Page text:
Research and brainstorming for making a shirt

I've come a long way over the past several years in my sewing ability. One of my current projects is an 18th century man's shirt, so I'm looking back at other shirts that I've made and researching how to do a better job. This post is to review what I've done before for my own benefit as I prepare to make a new shirt and to organize the information that I want to consult while I sew, so it might be really boring unless you plan to make your own shirt.

For my first shirt endeavor, I helped work on shirts for Old Economy Village, a 19th century site in Western Pennsylvania, when I used to volunteer in their costuming department. Then, I made two shirts for my friend's and my St. Kateri costumes: http://fabricoftime.blogspot.com/2013/10/normal-0-false-false-false-en-us-x-none.html and http://fabricoftime.blogspot.com/2013/10/17th-century-trade-shirt-more-details_25.html. Those are really quite embarrassing, but we all have to start somewhere. I have since disassembled my St. Kateri shirt.

Later on, I attempted to make a Civil War era shirt for a friend. This blog post shows my first attempt; I just realized that I never wrote about the subsequent two shirts. The first one was too small, then the second one, made in the same manner as the first, was the right size but not the style that my friend was looking for. I did some research and tried again, finally succeeding with the third shirt. In the process, I learned about making good square cut shirts, but also how shirts evolved during the 19th century. The third shirt was more tailored with shaped armscyes, which was becoming the standard by the 1860's. I wish I had pictures, because I really learned a lot of valuable information by practicing with these three shirts.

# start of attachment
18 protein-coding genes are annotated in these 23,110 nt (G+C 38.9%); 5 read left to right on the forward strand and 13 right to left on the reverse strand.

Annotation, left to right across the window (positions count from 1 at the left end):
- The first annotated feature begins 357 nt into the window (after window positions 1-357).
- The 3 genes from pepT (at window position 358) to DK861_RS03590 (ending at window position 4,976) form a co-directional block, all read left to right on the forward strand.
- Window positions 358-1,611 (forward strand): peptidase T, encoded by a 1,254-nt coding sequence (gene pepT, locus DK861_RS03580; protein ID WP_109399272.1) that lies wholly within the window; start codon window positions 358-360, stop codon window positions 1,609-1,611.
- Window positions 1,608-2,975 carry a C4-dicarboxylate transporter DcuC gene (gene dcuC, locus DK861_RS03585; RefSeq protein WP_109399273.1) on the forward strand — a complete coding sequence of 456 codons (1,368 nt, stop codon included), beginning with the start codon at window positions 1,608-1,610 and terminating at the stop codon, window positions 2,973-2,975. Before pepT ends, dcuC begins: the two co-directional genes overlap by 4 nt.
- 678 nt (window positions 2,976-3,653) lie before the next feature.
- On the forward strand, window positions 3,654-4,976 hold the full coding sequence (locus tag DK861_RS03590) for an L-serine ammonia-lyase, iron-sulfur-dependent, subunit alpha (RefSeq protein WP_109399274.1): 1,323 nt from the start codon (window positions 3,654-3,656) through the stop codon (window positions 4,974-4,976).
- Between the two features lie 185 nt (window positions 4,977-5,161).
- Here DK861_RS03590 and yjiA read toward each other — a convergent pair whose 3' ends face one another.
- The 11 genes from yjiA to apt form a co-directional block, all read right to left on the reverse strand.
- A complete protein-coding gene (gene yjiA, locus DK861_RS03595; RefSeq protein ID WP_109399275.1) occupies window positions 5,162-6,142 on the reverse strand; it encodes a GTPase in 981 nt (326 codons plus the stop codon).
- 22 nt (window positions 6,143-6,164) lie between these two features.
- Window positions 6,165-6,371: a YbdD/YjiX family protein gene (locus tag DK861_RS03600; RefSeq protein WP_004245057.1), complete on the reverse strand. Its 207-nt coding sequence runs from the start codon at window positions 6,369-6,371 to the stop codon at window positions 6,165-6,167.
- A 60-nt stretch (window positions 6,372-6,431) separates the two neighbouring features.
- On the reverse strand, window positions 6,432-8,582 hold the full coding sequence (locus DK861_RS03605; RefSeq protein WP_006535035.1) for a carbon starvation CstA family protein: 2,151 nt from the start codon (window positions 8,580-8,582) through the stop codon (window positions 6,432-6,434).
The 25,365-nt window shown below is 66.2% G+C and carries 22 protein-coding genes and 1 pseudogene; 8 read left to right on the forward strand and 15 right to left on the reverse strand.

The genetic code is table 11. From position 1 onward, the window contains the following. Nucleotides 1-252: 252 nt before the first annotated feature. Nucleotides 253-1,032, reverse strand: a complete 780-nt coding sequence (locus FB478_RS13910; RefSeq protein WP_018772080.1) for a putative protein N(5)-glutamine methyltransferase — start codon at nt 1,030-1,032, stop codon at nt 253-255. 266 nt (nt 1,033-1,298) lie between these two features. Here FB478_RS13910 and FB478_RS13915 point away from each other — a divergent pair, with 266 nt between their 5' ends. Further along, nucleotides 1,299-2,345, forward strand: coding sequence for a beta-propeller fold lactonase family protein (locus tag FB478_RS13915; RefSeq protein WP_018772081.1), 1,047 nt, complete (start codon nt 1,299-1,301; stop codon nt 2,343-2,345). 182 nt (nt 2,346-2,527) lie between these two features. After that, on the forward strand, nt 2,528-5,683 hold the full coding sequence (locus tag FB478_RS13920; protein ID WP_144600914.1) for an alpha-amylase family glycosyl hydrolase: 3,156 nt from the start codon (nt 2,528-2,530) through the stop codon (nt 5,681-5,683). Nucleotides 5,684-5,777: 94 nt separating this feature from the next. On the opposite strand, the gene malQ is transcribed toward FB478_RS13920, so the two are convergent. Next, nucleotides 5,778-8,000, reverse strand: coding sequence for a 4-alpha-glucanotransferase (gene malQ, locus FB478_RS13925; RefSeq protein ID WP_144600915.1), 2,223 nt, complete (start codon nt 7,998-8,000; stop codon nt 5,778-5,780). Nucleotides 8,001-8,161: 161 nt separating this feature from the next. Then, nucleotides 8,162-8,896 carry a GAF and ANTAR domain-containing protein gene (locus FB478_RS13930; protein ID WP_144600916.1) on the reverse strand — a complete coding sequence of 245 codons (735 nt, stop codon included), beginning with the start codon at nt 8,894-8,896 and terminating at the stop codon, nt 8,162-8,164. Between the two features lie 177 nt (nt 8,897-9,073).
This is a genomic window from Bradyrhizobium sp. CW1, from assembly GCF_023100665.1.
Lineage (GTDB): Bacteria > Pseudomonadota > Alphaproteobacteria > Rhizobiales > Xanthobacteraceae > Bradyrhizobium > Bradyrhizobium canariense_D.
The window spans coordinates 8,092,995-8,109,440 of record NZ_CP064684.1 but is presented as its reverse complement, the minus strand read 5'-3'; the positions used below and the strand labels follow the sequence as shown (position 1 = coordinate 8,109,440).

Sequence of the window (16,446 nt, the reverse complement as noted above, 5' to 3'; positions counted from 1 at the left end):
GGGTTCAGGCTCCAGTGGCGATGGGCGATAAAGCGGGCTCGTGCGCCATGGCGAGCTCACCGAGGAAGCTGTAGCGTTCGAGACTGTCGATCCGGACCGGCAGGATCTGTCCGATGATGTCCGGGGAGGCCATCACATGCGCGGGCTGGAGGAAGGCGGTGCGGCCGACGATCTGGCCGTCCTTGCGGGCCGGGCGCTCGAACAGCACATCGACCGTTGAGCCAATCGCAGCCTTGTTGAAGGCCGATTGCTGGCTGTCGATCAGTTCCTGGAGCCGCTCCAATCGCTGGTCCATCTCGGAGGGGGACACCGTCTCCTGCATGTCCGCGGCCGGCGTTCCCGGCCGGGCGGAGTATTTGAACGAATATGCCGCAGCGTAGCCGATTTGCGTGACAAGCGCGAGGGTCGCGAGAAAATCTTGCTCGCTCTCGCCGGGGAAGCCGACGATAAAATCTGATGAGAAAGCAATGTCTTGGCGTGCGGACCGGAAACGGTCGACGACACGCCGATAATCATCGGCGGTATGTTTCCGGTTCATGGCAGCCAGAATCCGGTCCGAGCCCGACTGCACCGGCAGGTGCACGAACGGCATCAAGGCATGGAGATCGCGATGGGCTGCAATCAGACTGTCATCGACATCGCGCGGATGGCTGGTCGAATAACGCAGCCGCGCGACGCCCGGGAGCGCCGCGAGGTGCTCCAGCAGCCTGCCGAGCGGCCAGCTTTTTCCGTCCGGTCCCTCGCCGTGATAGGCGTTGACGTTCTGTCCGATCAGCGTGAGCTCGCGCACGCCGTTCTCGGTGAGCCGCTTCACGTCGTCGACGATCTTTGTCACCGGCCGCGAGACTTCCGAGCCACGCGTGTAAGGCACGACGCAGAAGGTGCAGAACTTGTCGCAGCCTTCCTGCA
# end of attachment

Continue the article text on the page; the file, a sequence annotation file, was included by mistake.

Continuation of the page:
The first of the 1860's shirts--my buttonholes have improved since then!

Since last year, I've made four (I think) 1770's-ish hunting shirts. Those improved as I went along, also. Again, it was further education and practice in shirt making. I researched those projects quite a bit and spent  much time working out the ideal measurements and small details, which I wrote about on the blog post for one of those shirts.

Dad modeling a hunting shirt

Next up, I will be making a standard 18th century men's shirt. A friend unwisely commissioned this project from me this weekend, and already mailed me the fabric. It's too late now! (evil laughter). We're going to use the awesome blue and white checked linen that William Booth Draper has had recently. I can't even show you a picture of it because it's out of stock. They have a little bit left that they had at an event this past weekend, and they're trying to order more, but it's been very popular. I made an apron out of it last week (pictures soon, I hope).

La Couturiere Parisienne has detailed instructions to make a shirt as per Garsault's L'art du tailleur. This looks like a great resource for cutting out the correct size pieces and constructing the shirt. 18th Century Notebook has links to original shirts. Wish me luck as I attempt to make this project!

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